Photo: Richard Crossley/Vireo

Priority Bird

Short-billed Dowitcher

Limnodromus griseus

The name of this species could be misleading: it is "short-billed" only by comparison to the Long-billed Dowitcher, and longer-billed than the average shorebird. Flocks of Short-billed Dowitchers wade in shallow water over coastal mudflats. They often seem rather tame, allowing a close approach when they are busy feeding.
Conservation status As with many other shorebird species, large numbers where shot during migration in the 1800s, so probably less numerous than historical levels now. Current populations probably stable, but vulnerable.
Family Sandpipers
Habitat Mudflats, tidal marshes, pond edges. Migrants and wintering birds favor coastal habitats, especially tidal flats on protected estuaries and bays, also lagoons, salt marshes, sometimes sandy beaches. Migrants also stop inland on freshwater ponds with muddy margins. Breeds in far north, mostly in open bogs, marshes, and edges of lakes within coniferous forest zone.
The name of this species could be misleading: it is "short-billed" only by comparison to the Long-billed Dowitcher, and longer-billed than the average shorebird. Flocks of Short-billed Dowitchers wade in shallow water over coastal mudflats. They often seem rather tame, allowing a close approach when they are busy feeding.
Photo Gallery
Feeding Behavior

Typically forages by wading in shallow water (sometimes walking on wet mud), probing deeply in the mud with its bill. Usually deliberate in its feeding, standing in one spot or moving forward slowly.


Eggs

4, sometimes 3. Olive-buff to brown, marked with brown. Incubation is by both sexes, about 21 days. Young: Downy young leave nest shortly after hatching. Roles of parents in caring for young not well known, but reportedly female departs, leaving male to tend the chicks. Young find all their own food. Their development and age at first flight are not well known.


Young

Downy young leave nest shortly after hatching. Roles of parents in caring for young not well known, but reportedly female departs, leaving male to tend the chicks. Young find all their own food. Their development and age at first flight are not well known.

Diet

Small aquatic invertebrates. Diet probably varies with season. Eats many insects and their larvae, especially on breeding grounds. In migration and winter also eats mollusks, marine worms, crustaceans. At times, may feed heavily on seeds of grasses, bulrushes, pondweeds, other plants. In spring, also feeds on eggs of horseshoe crab.


Nesting

Much of nesting area is far inland, generally south and east of the breeding range of Long-billed Dowitcher. Nest site is on ground in bog, forest clearing, or edge of tundra, often near water. Nest is a shallow depression in moss or in a clump of grass, lined with small twigs, leaves, fine grasses.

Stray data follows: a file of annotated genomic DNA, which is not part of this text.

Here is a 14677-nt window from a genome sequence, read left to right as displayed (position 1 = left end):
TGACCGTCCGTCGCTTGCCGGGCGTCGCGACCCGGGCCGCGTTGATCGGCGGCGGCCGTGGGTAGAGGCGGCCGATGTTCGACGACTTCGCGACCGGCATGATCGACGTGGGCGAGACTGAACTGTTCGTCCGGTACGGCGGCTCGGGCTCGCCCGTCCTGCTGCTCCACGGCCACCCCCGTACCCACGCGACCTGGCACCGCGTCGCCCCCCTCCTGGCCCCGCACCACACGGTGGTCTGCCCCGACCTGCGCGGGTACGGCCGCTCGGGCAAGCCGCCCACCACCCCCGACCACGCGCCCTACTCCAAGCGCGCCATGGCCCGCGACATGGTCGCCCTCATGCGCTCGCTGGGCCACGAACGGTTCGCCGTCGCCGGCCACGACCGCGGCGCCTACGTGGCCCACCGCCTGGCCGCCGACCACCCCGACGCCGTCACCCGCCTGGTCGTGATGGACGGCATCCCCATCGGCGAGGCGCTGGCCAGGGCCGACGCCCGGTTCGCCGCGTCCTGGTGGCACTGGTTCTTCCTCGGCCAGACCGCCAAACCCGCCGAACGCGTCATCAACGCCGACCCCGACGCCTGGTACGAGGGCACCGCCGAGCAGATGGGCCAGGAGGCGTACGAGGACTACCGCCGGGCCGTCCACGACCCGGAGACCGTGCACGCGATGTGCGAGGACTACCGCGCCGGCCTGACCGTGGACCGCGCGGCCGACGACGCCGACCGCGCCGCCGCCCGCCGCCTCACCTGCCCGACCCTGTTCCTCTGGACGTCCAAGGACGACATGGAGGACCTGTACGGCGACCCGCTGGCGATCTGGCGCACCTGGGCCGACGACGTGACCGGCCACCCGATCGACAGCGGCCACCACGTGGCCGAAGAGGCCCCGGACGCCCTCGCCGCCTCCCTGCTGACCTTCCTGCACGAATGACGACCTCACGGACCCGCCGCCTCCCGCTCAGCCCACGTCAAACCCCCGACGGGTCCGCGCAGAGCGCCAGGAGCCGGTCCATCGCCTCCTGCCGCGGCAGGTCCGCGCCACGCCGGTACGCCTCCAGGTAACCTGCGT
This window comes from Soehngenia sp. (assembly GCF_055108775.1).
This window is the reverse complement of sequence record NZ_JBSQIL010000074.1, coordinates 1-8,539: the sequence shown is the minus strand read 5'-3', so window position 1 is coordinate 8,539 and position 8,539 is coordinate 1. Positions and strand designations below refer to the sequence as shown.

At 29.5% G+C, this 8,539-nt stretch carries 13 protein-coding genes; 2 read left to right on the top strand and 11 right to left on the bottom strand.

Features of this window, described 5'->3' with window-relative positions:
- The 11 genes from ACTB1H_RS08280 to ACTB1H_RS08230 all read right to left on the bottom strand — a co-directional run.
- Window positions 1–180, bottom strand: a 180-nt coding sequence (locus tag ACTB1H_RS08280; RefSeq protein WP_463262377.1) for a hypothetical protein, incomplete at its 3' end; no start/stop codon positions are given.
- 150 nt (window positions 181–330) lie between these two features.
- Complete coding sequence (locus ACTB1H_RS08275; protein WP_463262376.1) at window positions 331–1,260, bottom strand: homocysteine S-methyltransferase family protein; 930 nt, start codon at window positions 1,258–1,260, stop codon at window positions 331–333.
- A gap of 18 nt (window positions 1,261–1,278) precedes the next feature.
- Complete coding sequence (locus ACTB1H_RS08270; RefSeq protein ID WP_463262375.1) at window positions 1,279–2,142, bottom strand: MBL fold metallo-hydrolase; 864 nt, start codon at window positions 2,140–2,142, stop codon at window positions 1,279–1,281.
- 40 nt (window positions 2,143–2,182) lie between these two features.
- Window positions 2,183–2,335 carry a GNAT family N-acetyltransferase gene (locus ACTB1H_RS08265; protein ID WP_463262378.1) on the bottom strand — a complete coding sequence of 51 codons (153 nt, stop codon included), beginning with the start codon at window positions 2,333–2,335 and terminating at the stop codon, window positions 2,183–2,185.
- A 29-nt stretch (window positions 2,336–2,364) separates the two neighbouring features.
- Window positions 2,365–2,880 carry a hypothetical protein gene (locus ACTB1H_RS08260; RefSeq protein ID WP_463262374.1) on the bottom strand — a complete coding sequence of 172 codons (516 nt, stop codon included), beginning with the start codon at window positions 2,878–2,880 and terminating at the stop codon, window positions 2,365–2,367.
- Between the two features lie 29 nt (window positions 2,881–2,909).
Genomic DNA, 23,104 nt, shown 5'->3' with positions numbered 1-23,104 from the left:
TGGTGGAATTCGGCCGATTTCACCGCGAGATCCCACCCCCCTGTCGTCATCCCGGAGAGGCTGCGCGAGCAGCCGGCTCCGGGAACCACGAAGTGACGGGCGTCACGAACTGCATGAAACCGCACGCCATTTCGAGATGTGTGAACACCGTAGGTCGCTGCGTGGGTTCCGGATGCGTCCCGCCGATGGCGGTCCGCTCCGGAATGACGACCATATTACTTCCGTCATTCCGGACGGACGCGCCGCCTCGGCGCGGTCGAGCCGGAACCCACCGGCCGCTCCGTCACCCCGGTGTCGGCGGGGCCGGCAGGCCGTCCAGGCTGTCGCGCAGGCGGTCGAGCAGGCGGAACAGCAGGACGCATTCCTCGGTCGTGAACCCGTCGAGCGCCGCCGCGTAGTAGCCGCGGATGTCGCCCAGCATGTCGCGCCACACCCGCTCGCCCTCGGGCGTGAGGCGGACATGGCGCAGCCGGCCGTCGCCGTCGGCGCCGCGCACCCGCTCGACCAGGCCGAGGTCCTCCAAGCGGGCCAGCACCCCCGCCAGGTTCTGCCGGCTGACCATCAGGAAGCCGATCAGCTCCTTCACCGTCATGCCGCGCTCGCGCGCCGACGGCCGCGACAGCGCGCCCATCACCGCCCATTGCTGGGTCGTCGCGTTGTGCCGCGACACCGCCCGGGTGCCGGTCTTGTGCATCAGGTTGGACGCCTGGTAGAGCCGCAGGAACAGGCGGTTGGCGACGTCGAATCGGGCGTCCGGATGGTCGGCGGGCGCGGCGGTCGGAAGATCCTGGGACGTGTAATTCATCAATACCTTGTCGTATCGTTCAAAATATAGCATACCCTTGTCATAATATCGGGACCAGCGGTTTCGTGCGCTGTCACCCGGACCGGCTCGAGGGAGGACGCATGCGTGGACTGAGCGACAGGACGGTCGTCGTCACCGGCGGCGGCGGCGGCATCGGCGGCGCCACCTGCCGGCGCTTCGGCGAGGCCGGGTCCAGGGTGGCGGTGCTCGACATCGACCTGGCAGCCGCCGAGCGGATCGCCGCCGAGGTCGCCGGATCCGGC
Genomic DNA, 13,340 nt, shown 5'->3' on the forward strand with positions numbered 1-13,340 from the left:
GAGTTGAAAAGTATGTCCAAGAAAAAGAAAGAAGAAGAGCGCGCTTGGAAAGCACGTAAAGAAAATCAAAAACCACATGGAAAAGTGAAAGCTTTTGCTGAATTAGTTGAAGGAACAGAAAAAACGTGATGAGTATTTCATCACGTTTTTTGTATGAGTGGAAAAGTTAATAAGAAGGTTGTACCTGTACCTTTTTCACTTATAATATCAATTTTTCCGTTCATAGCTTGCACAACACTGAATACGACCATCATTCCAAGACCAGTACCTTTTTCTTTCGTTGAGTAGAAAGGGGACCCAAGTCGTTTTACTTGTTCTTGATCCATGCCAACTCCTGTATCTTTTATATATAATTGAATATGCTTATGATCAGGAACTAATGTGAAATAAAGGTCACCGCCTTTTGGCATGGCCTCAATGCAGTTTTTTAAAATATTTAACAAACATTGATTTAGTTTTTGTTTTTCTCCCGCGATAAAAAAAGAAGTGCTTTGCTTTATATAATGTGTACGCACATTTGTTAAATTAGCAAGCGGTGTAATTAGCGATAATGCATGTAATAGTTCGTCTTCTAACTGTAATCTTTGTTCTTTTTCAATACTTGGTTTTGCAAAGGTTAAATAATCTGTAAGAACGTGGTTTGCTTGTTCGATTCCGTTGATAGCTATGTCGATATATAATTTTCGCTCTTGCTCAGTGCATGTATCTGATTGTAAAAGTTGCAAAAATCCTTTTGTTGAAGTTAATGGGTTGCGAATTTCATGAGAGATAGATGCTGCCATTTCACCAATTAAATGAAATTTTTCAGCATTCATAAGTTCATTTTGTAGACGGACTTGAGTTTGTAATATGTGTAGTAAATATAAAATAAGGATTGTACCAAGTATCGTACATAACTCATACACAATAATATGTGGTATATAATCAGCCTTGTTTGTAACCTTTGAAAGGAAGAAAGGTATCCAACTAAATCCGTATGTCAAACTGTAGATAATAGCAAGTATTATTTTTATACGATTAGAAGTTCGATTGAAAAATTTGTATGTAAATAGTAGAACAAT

Illustration © David Allen Sibley.
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Text © Kenn Kaufman, adapted from
Lives of North American Birds

Migration

Breeds in three distinct regions, with distinct migratory routes and wintering areas. Alaska birds winter on Pacific Coast, central Canada birds migrate through Great Plains and along Atlantic Coast, eastern Canada birds stay east, winter as far south as Brazil.

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Migration

Breeds in three distinct regions, with distinct migratory routes and wintering areas. Alaska birds winter on Pacific Coast, central Canada birds migrate through Great Plains and along Atlantic Coast, eastern Canada birds stay east, winter as far south as Brazil.

  • All Seasons - Common
  • All Seasons - Uncommon
  • Breeding - Common
  • Breeding - Uncommon
  • Winter - Common
  • Winter - Uncommon
  • Migration - Common
  • Migration - Uncommon
Songs and Calls
A soft tu-tu-tu, quite unlike call of Long-billed Dowitcher.
Audio © Lang Elliott, Bob McGuire, Kevin Colver, Martyn Stewart and others.
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How Climate Change Will Reshape the Range of the Short-billed Dowitcher

Audubon’s scientists have used 140 million bird observations and sophisticated climate models to project how climate change will affect this bird’s range in the future.

Zoom in to see how this species’s current range will shift, expand, and contract under increased global temperatures.

Climate threats facing the Short-billed Dowitcher

Choose a temperature scenario below to see which threats will affect this species as warming increases. The same climate change-driven threats that put birds at risk will affect other wildlife and people, too.

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Mississippi River Delta

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